American Alpine Jounrna and Accidents in North American Climbing

Colorado, Conundrum Creek Valley

  • Accident Reports
  • Accident Year:
  • Publication Year: 1963

Colorado, Conundrum Creek Valley. On September 8, Jonathan Hough, David Church, Jon Swanson, Robert Farley, and Susan Greene (19) had attempted Castle Peak (14,259 ft.). They were turned back at 13,800 by severe winds and approaching thunderstorms. The party decided to spend some of the rest of the afternoon practicing glissading and selfarrests on a snow bank in the Conundrum Creek Valley at about 11,500 ft., one half mile above a Forest Service shelter cabin at which the party was camped. Miss Greene was glissading and turned into the slope to practice a self-arrest. As she began to turn the ice ax into the snow, the pick jammed, and the ax was pulled from her grasp. She was wearing a wrist loop, and she slid below the ax, it was pulled out, flipped back, and the adze struck her on the crown of the head, causing a laceration and a concussion. At this point, the wrist loop came off, the ax was lost, and Miss Greene stopped herself with an elbow arrest. She then walked a few feet off the snow and lay down.

During the administration of first aid, a party with two mules was seen approaching the cabin below. Swanson was sent to secure these if possible and bring them as close to the scene as the wrangler could get them. Meanwhile, Hough assisted by Church and Farley executed a piggy-back evacuation down a talus slope and through some brush to a point to which the mules had been brought. The shelter cabin was reached at 3:00 P.M. In view of the length and condition of the trail out to the car, the fact that the road from there could not be driven at night, and that rain and hail had begun to fall, the party decided to spend the night at the cabin. In the morning, after 18 hours rest, Miss Greene felt rather better, and the evacuation was continued on mule back seven miles down the valley to the car which was reached at 3:00 P.M. She was admitted to the Aspen Hospital at 5:00 P.M.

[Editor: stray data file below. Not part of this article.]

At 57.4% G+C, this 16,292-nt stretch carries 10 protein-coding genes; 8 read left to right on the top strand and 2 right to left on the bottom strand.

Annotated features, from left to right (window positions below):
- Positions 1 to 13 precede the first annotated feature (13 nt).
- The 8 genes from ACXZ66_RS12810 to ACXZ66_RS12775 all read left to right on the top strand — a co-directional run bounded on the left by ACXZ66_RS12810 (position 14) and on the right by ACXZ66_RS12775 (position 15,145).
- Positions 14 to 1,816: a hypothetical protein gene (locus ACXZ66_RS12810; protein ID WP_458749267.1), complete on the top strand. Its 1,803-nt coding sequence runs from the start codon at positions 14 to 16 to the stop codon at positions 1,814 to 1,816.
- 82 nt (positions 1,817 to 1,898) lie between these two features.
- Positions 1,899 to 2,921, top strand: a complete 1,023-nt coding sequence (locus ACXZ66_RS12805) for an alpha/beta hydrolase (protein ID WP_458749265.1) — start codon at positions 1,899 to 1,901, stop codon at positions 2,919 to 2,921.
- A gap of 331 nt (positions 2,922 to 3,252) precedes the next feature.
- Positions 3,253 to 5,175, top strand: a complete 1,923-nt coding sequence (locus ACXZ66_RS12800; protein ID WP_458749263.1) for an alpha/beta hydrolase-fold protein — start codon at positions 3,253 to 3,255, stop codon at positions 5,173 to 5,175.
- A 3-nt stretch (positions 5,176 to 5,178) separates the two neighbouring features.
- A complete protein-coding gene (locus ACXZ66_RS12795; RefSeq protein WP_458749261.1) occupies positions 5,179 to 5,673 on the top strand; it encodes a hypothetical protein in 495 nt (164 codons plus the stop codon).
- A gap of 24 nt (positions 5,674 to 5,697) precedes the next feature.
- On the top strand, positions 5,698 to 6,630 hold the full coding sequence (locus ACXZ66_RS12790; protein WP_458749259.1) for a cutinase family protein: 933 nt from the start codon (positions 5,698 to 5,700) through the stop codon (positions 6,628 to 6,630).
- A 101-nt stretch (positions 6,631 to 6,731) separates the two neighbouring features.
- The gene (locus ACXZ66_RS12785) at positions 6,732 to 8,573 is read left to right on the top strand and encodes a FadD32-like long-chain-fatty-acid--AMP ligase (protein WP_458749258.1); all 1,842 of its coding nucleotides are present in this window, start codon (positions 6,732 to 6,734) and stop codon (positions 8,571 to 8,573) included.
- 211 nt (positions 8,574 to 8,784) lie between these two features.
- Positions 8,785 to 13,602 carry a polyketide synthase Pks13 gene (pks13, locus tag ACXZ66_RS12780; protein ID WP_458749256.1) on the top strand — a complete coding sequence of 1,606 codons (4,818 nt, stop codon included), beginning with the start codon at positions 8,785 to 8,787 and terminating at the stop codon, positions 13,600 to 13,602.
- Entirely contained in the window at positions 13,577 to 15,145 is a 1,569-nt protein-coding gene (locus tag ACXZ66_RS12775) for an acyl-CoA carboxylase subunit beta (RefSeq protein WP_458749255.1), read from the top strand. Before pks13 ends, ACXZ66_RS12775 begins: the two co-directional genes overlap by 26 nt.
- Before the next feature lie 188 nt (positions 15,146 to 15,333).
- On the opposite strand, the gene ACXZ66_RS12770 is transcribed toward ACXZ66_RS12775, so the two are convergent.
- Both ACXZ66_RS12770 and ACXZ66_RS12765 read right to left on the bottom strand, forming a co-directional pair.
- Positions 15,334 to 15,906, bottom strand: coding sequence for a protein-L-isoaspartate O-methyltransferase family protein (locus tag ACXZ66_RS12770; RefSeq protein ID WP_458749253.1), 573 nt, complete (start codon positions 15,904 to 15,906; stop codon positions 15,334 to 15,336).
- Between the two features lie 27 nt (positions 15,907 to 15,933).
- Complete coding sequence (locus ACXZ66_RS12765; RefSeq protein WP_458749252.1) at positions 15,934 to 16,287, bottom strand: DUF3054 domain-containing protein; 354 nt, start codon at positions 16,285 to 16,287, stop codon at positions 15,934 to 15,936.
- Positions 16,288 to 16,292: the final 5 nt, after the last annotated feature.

Source: Jonathan Hough.

Analysis: (Hough) While the initial jamming of the ax in the snow can be laid only to inexperience, such events are bound to occur when practicing techniques with which one is not completely familiar. The injury was due to the wrist strap, the wearing of which is a questionable practice at best. The subsequent loss of the ax points up to the need for thorough training in additional techniques to be used when a standard emergency technique fails (e.g., elbow self-arrests). [Ed: Whether to use or not to use a wrist strap on an ice ax has been a subject of considerable controversy. This accident points out one of the hazards of using the strap. On the other hand a strong case can also be made for regularly using a strap. The loss of an ax can be serious. Practice sessions in ice ax arrest techniques should be done on relatively gentle slopes until the individual has shown competence before attempting steeper slopes.]

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